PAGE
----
🔒 The long, slow decline in fund manager fees may be ending: Aaron Brown

In a financial landscape dominated by transparency, a new breed of exchange-traded funds (ETFs) emerges, challenging the status quo. With record inflows, active ETFs represent a mere fraction of the market, yet within this niche lies a potential game-changer: semi and nontransparent ETFs. Shielded from daily disclosures, these secretive funds offer traditional managers a lifeline in a sea of fee compression. As industry giants dip their toes, could these ETFs redefine asset management’s future?

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By Aaron Brown

Active exchange-traded funds have seen record inflows in recent years, taking assets under management to $630 billion. That’s a lot of money but small in comparison to the $10 trillion in ETF assets overall or the $24 trillion in public mutual funds registered in the US. Still, one corner of the active ETF space represents the best shot traditional fund managers have of preserving their role in the investing landscape. ___STEADY_PAYWALL___

Active ETFs are mainly new distribution mechanisms for existing strategies. Almost all are linked to active public mutual funds — conversions (the public mutual fund is changed to an ETF), clones (an ETF with the same strategy and portfolio as the public mutual fund) or new share classes for an existing fund. These have little effect on the asset managers, only on the plumbing that connects them to investors. A few active ETFs are strategies launched specifically for this space, but they are not very different from active public mutual fund strategies.

The place to keep your eyes is on a tiny sliver — less than $10 billion AUM — of the active ETF market: the semi-transparent and nontransparent ETFs exempt from daily portfolio disclosures. Opinions on these funds are sharply divided. ETF.com has declared them to be the “holy grail” of the asset management industry, though tepid early interest has led others to dismiss them as out of step with the transparency investors demand today.

It seems too early to write off these secretive ETFs with most large fund managers having either issued such products or announced plans to do so, including JPMorgan & Co., Blackrock Inc., Legg Mason Inc., Gabelli Funds, Columbia Threadneedle Investments, Nuveen and American Century Investments. If these take off, they could cause fundamental changes to the asset management industry, giving managers a more prominent role and potentially arresting the Quicktakelong trend toward lower fees.

A little history. The modern public mutual fund was created by the 1940 Investment Company Act. All these funds were actively managed until the early 1970s when the US Securities and Exchange Commission approved the first public mutual index fund. ETFs reversed this process, beginning life in 1993 as index funds, with active management only approved in 2008.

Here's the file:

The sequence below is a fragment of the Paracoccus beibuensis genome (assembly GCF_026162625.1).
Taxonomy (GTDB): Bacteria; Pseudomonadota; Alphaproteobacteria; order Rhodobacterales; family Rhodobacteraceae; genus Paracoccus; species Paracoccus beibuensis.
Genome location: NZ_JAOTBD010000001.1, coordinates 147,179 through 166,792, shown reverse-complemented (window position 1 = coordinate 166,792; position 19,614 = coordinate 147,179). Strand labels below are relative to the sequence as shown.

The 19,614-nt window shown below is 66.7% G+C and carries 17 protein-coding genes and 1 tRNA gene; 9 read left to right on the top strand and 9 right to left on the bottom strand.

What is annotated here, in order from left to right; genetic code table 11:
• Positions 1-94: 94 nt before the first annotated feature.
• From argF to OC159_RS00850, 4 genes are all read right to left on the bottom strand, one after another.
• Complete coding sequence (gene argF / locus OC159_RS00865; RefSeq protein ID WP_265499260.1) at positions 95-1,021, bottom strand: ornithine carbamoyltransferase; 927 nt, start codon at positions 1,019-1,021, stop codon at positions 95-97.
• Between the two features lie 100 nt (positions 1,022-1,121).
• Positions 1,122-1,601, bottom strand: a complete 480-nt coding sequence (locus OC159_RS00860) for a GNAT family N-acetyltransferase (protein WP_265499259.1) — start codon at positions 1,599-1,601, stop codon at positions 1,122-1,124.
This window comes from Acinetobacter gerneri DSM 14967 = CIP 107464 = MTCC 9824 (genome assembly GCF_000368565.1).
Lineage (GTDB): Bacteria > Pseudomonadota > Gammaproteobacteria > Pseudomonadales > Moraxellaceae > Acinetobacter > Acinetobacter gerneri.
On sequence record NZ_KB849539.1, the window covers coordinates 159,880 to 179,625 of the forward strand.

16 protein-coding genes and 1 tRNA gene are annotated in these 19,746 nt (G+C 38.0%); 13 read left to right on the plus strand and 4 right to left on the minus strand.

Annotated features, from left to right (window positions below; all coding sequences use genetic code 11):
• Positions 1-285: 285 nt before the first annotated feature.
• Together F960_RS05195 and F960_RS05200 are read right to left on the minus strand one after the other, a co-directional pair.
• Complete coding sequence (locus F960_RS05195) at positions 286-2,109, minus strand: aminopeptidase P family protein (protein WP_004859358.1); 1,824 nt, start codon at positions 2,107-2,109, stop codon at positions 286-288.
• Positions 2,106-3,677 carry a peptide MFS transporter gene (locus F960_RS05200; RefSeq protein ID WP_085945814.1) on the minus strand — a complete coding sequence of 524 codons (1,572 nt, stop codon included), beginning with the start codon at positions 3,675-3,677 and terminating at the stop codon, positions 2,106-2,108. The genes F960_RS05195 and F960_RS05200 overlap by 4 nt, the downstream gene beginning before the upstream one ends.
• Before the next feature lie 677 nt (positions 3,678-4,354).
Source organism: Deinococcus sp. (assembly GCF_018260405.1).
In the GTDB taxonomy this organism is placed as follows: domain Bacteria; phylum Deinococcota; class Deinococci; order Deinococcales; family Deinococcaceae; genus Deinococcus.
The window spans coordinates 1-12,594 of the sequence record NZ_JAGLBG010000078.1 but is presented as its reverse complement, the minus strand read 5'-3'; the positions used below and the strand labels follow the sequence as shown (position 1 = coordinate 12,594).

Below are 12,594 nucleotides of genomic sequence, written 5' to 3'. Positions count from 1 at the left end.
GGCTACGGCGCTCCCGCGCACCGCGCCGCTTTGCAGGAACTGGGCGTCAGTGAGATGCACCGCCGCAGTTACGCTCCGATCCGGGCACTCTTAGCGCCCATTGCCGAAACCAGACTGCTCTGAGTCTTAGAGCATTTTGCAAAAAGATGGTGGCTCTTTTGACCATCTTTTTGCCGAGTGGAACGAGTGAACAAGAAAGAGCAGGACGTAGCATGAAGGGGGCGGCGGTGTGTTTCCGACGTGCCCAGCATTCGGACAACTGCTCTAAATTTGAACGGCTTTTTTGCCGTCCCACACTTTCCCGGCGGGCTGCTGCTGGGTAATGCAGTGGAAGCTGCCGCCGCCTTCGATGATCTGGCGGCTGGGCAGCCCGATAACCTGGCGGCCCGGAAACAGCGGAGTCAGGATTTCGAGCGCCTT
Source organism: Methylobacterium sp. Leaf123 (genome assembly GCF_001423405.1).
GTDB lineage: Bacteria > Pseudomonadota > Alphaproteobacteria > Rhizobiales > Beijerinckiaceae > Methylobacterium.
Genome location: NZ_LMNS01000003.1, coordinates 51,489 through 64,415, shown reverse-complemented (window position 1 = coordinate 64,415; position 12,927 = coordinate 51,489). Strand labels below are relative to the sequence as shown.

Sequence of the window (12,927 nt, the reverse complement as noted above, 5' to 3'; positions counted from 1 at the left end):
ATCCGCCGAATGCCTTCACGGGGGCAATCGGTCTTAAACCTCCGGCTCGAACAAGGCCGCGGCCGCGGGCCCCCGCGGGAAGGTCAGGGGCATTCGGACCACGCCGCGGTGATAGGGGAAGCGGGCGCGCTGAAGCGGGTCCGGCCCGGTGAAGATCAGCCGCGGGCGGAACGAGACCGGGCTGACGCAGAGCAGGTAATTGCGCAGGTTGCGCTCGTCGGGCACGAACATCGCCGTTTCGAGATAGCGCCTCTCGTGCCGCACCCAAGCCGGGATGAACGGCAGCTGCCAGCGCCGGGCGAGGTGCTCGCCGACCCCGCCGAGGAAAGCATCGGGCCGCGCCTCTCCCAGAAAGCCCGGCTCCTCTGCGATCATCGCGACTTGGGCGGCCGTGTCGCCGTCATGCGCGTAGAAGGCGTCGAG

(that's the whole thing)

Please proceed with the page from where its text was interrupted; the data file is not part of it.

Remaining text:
Transparent active ETFs, which still make up 99% of the active ETF space, were severely constrained by the need to disclose holdings daily. This was unacceptable to most managers trying to beat markets both because it revealed secret sauces and invited hostile trading. Public mutual funds are only required to disclose holdings quarterly, with a 60-day delay.

Getting around that obstacle was tricky. ETFs rely on position disclosure so that authorized participant market makers can keep the ETF price in line with assets. A complex workaround was needed before the SEC approved semi-transparent and nontransparent active ETFs in 2019, and they have only recently begun to attract assets.

Why are these ETFs a holy grail if they are only poised to cannibalize assets from other vehicles?

The trend driving change in the asset management industry for years has been fee compression. The willingness of investors to pay loads and fees has steadily declined. Funds are seen increasingly as commodity products, and investors seek out the cheapest ones. An ETF that publishes its portfolio of assets daily is a commodity. Investors are not hiring a manager, they’re buying a basket of stocks, and they’re generally unwilling to pay large fees for that.

Actively managed public mutual funds have been in decline for nearly two decades. Yale School of Management professor Roger Ibbotson predicts their share of total fund assets will drop to 17% over the next 12 years from 97% in 1991. Moreover, the highest-fee funds are declining fastest, leading most to slash fees. Another problem is a smaller AUM means the fixed expenses of running funds eat up more of the revenue.

So far, investors in ETFs seem less fee-sensitive. For one thing, ETFs generally have lower fees and many investors enjoy tax advantages. ETFs allow more sophisticated strategies. They are also cheaper to run, so even the same fees as public mutual funds can mean greater profits. Semi and non-transparent ETFs are not commodity products — they cannot be easily duplicated. Buying one represents a bet on a manager rather than an opinion about a basket — harking back to the good old days of fund management.

It’s too soon to evaluate the performance of semi and nontransparent ETFs; there aren’t enough of them, and track records are too short. At least some of these funds will have to demonstrate a sustained and significant ability to beat markets to attract investor inflows.

There’s a long road before semi and nontransparent ETFs transform the asset management industry, and many forks that could lead to a different result. But there aren’t many hopes on the horizon that could reverse asset management fee compression, making this a quest worth pursuing even if it ends up being a Hail Mary pass.

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